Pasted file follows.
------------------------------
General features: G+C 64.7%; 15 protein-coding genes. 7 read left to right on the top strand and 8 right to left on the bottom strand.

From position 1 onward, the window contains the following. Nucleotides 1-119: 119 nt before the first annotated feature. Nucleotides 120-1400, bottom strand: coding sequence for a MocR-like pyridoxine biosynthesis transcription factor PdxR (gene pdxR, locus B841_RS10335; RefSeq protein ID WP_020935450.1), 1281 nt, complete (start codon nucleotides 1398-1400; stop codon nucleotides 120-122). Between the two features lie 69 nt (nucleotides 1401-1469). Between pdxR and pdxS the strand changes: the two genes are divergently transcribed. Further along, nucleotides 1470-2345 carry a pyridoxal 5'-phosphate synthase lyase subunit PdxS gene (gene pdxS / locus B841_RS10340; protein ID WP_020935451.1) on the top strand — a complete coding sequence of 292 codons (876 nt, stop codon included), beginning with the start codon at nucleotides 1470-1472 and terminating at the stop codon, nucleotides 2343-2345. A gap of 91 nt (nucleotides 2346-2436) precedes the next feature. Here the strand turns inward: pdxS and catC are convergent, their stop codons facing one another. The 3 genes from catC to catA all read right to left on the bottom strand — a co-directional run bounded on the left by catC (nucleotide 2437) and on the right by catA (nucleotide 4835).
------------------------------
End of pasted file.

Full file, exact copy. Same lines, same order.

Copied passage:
General features: G+C 64.7%; 15 protein-coding genes. 7 read left to right on the top strand and 8 right to left on the bottom strand.

From position 1 onward, the window contains the following. Nucleotides 1-119: 119 nt before the first annotated feature. Nucleotides 120-1400, bottom strand: coding sequence for a MocR-like pyridoxine biosynthesis transcription factor PdxR (gene pdxR, locus B841_RS10335; RefSeq protein ID WP_020935450.1), 1281 nt, complete (start codon nucleotides 1398-1400; stop codon nucleotides 120-122). Between the two features lie 69 nt (nucleotides 1401-1469). Between pdxR and pdxS the strand changes: the two genes are divergently transcribed. Further along, nucleotides 1470-2345 carry a pyridoxal 5'-phosphate synthase lyase subunit PdxS gene (gene pdxS / locus B841_RS10340; protein ID WP_020935451.1) on the top strand — a complete coding sequence of 292 codons (876 nt, stop codon included), beginning with the start codon at nucleotides 1470-1472 and terminating at the stop codon, nucleotides 2343-2345. A gap of 91 nt (nucleotides 2346-2436) precedes the next feature. Here the strand turns inward: pdxS and catC are convergent, their stop codons facing one another. The 3 genes from catC to catA all read right to left on the bottom strand — a co-directional run bounded on the left by catC (nucleotide 2437) and on the right by catA (nucleotide 4835).